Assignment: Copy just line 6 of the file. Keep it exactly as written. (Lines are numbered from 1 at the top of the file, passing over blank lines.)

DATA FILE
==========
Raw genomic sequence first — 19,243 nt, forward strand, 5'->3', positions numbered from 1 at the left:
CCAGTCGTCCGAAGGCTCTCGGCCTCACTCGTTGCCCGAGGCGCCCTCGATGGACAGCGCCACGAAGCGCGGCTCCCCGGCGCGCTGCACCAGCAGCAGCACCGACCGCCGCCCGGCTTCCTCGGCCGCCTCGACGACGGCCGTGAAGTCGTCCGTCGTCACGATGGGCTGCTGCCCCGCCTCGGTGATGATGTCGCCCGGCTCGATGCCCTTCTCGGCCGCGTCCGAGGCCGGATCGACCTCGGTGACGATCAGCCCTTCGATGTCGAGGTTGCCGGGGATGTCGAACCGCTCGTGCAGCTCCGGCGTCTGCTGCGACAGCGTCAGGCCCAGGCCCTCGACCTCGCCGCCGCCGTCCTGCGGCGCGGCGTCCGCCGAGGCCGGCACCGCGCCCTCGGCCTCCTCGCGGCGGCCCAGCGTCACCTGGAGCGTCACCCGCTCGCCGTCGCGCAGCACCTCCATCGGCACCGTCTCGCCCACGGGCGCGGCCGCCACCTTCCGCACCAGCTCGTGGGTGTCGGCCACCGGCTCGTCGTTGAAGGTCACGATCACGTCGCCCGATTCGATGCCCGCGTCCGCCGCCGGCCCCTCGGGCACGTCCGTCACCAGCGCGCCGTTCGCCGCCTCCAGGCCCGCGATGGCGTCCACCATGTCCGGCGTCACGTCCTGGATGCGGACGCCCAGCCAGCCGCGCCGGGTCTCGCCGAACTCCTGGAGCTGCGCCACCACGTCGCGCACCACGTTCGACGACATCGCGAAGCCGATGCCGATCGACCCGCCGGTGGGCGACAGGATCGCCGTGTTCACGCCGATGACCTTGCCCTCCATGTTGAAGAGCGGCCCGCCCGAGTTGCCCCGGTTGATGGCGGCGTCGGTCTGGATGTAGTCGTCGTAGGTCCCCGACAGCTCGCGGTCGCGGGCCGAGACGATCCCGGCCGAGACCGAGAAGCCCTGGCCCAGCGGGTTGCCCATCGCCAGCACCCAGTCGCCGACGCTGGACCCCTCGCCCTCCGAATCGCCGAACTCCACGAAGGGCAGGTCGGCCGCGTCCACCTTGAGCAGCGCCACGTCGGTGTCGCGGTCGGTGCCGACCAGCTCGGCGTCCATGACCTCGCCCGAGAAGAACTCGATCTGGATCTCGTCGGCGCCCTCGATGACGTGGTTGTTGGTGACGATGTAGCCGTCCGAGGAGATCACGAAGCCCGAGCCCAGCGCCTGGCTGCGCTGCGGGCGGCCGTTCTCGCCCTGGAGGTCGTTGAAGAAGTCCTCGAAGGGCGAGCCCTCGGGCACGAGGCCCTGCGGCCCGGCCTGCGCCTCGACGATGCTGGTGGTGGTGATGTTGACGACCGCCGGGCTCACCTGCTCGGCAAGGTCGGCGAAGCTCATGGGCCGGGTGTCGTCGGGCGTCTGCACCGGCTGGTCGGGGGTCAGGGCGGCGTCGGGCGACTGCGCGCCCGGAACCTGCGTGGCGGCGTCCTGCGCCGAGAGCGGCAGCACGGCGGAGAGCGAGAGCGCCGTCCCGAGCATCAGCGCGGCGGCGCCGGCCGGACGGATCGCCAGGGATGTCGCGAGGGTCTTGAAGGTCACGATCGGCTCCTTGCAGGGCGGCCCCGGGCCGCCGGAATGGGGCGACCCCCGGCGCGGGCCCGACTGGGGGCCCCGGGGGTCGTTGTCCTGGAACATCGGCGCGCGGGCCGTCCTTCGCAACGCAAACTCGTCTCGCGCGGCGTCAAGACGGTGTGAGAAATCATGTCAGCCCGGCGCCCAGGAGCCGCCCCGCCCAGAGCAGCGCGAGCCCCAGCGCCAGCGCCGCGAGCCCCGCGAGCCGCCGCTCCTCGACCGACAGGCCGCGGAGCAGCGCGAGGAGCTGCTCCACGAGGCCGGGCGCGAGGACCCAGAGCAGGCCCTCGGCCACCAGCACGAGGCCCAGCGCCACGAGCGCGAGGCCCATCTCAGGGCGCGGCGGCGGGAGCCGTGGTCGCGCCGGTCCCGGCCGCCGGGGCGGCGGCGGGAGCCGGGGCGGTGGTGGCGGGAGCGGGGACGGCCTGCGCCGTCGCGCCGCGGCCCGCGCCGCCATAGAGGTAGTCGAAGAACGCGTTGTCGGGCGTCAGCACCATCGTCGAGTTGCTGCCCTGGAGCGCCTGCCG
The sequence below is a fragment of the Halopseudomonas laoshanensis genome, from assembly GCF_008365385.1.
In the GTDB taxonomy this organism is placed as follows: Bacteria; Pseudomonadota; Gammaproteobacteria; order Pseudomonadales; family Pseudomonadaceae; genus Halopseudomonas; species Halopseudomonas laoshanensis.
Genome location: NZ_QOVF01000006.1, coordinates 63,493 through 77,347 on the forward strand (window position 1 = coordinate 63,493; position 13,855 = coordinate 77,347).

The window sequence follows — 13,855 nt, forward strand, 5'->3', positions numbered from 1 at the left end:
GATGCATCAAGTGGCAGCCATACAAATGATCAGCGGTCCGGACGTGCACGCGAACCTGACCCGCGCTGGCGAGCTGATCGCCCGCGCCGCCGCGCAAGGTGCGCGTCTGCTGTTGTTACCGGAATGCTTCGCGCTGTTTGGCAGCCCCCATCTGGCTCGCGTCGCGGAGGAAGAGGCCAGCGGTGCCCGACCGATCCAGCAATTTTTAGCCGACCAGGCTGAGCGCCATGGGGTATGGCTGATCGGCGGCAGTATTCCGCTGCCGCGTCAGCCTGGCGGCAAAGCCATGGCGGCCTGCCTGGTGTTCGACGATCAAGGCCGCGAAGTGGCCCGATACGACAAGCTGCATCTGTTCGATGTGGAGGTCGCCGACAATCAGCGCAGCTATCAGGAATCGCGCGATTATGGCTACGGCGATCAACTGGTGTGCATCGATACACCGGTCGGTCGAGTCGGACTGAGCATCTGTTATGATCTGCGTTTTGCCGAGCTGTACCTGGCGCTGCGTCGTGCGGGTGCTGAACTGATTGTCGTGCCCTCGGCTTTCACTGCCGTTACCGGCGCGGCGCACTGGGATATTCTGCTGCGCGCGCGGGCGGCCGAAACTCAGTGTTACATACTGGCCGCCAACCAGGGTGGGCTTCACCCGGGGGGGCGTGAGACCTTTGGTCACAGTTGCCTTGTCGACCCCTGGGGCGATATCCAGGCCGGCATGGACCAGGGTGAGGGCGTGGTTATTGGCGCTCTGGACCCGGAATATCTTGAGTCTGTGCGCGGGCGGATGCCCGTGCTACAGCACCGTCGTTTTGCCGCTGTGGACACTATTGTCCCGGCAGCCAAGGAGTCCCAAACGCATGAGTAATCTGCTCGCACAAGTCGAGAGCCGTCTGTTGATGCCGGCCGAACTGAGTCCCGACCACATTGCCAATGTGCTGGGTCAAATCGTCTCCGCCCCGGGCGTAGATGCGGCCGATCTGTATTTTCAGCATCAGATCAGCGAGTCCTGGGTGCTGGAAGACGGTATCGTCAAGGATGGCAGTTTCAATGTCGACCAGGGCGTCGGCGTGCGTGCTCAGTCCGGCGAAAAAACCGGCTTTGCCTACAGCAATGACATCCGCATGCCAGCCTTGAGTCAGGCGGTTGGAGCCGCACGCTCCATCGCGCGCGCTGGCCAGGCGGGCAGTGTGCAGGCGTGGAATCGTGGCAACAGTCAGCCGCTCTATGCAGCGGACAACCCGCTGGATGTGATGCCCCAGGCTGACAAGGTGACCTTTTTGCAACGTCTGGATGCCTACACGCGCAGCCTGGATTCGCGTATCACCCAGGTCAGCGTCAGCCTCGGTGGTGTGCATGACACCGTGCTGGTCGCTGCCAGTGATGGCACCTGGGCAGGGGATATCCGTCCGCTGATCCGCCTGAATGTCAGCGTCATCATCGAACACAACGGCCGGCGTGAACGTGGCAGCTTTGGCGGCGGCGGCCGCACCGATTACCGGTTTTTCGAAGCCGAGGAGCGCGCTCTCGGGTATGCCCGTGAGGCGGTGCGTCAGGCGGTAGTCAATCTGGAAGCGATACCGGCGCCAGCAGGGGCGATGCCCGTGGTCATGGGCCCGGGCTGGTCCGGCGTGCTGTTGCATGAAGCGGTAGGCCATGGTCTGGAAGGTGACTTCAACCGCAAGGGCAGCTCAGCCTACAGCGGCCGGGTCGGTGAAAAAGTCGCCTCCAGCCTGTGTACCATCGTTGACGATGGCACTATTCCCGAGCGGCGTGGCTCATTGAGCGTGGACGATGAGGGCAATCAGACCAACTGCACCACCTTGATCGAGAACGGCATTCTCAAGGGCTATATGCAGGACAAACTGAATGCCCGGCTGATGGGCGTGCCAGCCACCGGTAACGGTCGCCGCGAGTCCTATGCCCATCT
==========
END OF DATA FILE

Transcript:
The window sequence follows — 13,855 nt, forward strand, 5'->3', positions numbered from 1 at the left end: